Carpenter is the king of the wide angle shot, with Laurie and her high school friends walking the streets of Haddonfield not knowing that Myers is peeping around the corner at them. We’ve also got the tremendous shot of Myers after Laurie in the ‘perfect American dream house’ – see also Nancy’s home in Elm Street and all the houses copied in It Follows and Scream – where we think his threat may have gone,  but then he pops up again in the background. With Myers we know he’s always there, and even when he’s down he’s not out.

With Jamie Lee Curtis in her debut film, she’s also the original Final Girl and she kicks ass. Add in Donald Pleasence as Myers’ unsettling psychiatrist Dr. Sam Loomis and Carpenter’s haunting score, and you’ll never be able to look a Halloween pumpkin in the eye again.

BEST THING ABOUT HALLOWEEN: 31 days of horror movie watching!





Watch it for: THE iconic Halloween movie

Watch out for: Laurie finds her friends ‘upstairs’

We really hope you’ve enjoyed being with us for 31 days in October – see you again next year!

31 Days of Halloween – Day 30 – The Shining (1980)

The Shining – for us – is second in line as the ultimate Halloween horror movie. Stanley Kubrick’s masterpiece is beautiful, with sweeping interior shots of the isolated Overlook Hotel, as well as being genuinely terrifying. There’s quite a few scenes where we whimper. On repeat viewings.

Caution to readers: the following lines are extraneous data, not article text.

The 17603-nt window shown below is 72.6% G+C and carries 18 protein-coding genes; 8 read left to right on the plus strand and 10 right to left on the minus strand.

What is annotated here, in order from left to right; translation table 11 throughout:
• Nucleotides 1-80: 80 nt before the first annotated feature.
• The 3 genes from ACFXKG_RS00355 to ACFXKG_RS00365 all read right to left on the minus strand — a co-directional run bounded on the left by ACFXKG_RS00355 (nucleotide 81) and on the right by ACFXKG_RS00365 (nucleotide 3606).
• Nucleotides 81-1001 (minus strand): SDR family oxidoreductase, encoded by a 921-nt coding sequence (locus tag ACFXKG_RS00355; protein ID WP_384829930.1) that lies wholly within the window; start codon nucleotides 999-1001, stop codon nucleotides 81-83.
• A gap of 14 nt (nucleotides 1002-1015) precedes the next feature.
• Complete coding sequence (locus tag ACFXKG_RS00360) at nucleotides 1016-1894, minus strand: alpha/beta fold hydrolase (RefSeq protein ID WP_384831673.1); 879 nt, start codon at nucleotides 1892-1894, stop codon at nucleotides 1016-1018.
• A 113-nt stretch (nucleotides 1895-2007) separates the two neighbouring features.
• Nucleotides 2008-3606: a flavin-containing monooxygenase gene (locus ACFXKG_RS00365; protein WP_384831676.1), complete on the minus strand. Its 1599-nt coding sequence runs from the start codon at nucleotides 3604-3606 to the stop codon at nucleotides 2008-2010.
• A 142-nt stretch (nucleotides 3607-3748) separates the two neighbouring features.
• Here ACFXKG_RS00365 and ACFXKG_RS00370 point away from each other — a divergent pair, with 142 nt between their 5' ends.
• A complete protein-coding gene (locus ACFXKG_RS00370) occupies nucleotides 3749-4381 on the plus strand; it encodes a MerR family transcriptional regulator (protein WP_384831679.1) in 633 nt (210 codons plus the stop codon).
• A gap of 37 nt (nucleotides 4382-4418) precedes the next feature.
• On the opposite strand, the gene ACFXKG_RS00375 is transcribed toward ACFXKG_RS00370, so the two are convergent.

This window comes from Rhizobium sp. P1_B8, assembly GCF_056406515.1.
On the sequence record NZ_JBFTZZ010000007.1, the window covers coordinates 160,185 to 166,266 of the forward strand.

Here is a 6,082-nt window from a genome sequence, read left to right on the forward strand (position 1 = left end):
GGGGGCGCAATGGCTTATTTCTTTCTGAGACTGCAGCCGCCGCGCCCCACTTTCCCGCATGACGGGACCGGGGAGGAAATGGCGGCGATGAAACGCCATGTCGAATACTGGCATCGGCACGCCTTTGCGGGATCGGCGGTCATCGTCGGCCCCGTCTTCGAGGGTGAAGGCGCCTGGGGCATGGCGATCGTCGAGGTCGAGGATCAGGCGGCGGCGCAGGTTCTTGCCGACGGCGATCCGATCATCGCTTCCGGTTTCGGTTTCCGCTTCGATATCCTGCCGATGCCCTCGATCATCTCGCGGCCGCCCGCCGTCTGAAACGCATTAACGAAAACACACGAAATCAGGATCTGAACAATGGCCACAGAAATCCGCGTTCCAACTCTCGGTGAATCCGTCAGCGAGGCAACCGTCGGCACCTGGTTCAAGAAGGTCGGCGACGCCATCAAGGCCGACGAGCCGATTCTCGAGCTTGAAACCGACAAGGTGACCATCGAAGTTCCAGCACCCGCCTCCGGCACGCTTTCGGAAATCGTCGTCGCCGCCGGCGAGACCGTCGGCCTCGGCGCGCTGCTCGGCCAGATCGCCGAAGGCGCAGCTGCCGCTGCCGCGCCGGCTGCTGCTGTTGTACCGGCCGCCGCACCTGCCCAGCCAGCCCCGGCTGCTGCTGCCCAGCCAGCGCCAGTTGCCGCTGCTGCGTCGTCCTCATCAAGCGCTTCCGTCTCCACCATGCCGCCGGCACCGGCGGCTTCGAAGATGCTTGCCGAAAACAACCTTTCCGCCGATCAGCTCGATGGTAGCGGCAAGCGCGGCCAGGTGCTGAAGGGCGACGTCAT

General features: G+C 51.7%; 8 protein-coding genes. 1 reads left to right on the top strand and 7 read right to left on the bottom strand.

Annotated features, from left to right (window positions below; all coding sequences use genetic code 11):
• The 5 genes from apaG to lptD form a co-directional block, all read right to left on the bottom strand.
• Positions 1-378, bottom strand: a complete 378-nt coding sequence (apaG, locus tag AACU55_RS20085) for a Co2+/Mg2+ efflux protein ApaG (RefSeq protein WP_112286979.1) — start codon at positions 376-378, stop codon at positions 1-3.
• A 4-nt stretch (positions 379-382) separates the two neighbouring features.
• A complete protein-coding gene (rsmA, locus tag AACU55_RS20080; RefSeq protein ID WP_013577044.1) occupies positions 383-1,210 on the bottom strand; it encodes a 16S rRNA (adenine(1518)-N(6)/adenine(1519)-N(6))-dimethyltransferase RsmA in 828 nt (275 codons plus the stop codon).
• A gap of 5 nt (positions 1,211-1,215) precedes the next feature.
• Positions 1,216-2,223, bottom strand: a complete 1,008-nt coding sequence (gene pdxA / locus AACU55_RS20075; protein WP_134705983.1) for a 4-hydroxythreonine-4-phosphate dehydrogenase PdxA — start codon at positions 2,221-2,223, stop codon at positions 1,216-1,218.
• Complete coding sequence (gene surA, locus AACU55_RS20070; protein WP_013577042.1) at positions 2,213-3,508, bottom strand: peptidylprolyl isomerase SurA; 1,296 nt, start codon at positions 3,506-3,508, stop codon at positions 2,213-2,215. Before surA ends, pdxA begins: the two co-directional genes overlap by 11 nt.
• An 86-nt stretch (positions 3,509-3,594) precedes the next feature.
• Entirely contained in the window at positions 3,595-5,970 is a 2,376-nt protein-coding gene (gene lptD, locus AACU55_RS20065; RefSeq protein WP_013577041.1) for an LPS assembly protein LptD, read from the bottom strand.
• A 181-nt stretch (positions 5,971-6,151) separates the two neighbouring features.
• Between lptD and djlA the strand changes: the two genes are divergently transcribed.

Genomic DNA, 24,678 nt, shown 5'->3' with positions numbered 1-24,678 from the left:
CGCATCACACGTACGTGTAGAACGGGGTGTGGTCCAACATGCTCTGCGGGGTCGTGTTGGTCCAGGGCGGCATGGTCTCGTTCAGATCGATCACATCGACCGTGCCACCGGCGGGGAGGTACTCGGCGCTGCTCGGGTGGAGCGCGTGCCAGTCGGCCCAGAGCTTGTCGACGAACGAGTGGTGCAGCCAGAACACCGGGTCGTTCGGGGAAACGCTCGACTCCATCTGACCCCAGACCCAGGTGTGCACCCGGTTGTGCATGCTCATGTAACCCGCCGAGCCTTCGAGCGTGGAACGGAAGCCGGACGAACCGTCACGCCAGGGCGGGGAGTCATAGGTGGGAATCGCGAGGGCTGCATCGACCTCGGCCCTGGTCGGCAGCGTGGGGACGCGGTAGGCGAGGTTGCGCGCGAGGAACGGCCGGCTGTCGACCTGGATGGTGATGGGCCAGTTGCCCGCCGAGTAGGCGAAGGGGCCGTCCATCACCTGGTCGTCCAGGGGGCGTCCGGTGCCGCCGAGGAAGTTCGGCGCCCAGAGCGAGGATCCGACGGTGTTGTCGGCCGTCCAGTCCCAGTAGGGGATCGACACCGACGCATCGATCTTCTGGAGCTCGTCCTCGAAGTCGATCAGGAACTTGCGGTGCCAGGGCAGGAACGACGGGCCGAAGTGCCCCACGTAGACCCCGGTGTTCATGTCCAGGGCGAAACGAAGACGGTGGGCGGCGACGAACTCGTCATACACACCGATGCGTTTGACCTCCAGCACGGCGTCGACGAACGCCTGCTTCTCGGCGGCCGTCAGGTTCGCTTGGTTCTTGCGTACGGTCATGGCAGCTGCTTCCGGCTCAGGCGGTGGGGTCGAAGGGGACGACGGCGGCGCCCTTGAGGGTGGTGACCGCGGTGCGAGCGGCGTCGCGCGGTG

Based on Stephen King’s novel, caretaker Jack Torrence (an amazing, amazinnggggggg Jack Nicholson) arrives at the hotel with his family to take care of it over its closed winter period. Son Danny (Danny Lloyd) feels bad vibes – if bad vibes can be constituted as a river of blood coming out of the hotel’s elevator door – and can also communicate telepathically with head chef Dick (Scatman Crothers). The previous hotel caretaker killed his family and then shot himself in the head, and it seems like the hotel is still holding onto those memories and ghosts – plus has a plan for Jack and his family.

Whether it’s the spooky twins – ‘Come and play with us Danny, forever…and ever…and ever….’ – through to the horrors behind the door of room 237, The Shining has iconic horror scenes which stay with you. Some of its best scenes however are the Kubrick classics of long, sideways-shooting tracking shots, with Jack in the hotel’s Gold Room meeting the ghostly, posh barman Lloyd (Joe Turkel).

Nicholson conveys his confusion, terror and ‘possession’ with just the raise of his eyebrows, whilst poor Shelley Duvall as his wife Wendy is really put through it – in the film and on set too.

Once you’ve seen The Shining, it’ll have you forever. A bit like the Overlook.

ALL WORK AND NO PLAY: *smashes typewriter*





Watch it for: Kubrick’s vision and Jack Nicholson. Plus it’s one of the greatest horror films ever made